Obviously, I did ask him about his previous occupation, and was proven right in my conjectures. He would not reveal the identity of his employer, though when I asked (hardly daring to hope for an answer) why he left the man's employ, he told me that his master had given him the wound which disabled his ability to speak! How awful! I asked for details as to how and why, but he declined to answer. I am sure I blushed bright red when he told how he valued our friendship, and I assured him I would love him no less for finding out the truth of his scar and the story that went with it, then made him promise that he would indeed tell me before we parted ways, whenever that might be. I told him that I would not bring it up again until he did, and he thanked me for it. We then finished our meal and went on our way.
What can I say about the city? I think it must be very like any other capital in the nation: big, busy, noisy, dirty. Sun City was a mere speck compared to Reliance, more of a desert "watering hole" than a town. I am very glad, indeed, to have company on this trip, else I would be trying to convince myself every five seconds that I was all right and perfectly able to find my way about in this chaos.
We took an omnibus into the heart of the "shopping district," both of us having decided on buying a few new items of clothing. I have only what I am wearing, and my old clothes from Saint Anne's; the rest are still in my trunk, on the Arabella Genevieve or off it, I know not. And Mr. Miller knew his flight would be much hampered by even a single change of clothes, so he left all but a few small personal items behind on the ship when he left. This morning, I purchased two white blouses, that being all the more I could afford, but I did spend a little more than perhaps I should have on a lovely pale blue skirt, very full, and trimmed with crochet lace at the bottom. I also purchased several new pair of stockings, and some fabric with which to make a new pair of gloves. In my haste this morning, I tugged too hard on my old pair and ripped a hole at the side of the thumb seam. Unfortunately it is too large and ragged a hole to be repaired, but I must make do until I can get the new ones sewn. While I was shopping for all of this, Mr. Miller waited outside, feeling, I am sure, much as I feel now.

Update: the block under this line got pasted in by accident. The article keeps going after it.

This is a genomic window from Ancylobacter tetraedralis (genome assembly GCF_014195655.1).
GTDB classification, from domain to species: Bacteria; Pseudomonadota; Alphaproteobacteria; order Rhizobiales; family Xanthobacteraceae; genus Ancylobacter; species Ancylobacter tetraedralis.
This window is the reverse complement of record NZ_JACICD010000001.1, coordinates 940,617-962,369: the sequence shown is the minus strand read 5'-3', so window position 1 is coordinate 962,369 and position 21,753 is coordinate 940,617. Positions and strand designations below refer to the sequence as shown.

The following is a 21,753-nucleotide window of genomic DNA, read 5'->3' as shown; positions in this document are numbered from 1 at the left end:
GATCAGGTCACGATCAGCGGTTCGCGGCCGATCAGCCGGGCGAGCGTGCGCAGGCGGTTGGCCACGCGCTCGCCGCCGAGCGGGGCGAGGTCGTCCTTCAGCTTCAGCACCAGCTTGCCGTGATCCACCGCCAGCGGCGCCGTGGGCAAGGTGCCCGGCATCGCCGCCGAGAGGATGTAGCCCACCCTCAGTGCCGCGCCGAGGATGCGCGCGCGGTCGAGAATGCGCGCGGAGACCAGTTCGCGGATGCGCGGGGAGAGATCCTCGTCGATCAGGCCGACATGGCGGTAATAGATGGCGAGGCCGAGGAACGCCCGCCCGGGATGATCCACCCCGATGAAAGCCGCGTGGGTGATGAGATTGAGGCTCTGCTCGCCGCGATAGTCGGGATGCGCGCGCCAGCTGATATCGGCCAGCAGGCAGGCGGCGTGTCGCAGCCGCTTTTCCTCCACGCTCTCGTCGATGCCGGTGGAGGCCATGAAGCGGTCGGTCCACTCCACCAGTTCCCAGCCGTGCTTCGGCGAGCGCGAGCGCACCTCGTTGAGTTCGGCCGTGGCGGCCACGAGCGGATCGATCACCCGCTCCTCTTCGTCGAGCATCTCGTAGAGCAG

I apologised several times for the time I took in the shoppe, though Mr. Miller dismissed all my apologies saying he did not mind, and we made our way to lunch, then afterwards window-shopped a bit before finding a clothier to suit Mr. Miller. It will start to grow dark in another hour, so I suppose we must start back when he is finished. Ah, here he comes.
This is likely the last nice thing I shall write here for a while, Dear Reader. On our way out of town, Mr. Miller purchased a sack of roasted, sugared almonds for us to share as we rode the omnibus back to the road that would lead us to the academy. The bag kept my hand warm, and every time Mr. Miller reached into it, my heart fluttered at his nearness. I was very nervous, but in a pleasant sort of way, if that makes any kind of sense. I feel like a silly schoolgirl even mentioning it, but our fingers brushed thrice when we unwittingly reached into the bag at the same time, and that made my heart positively leap! Oh, Dear Reader, I shall think on this afternoon often in the dark days to come, I am sure.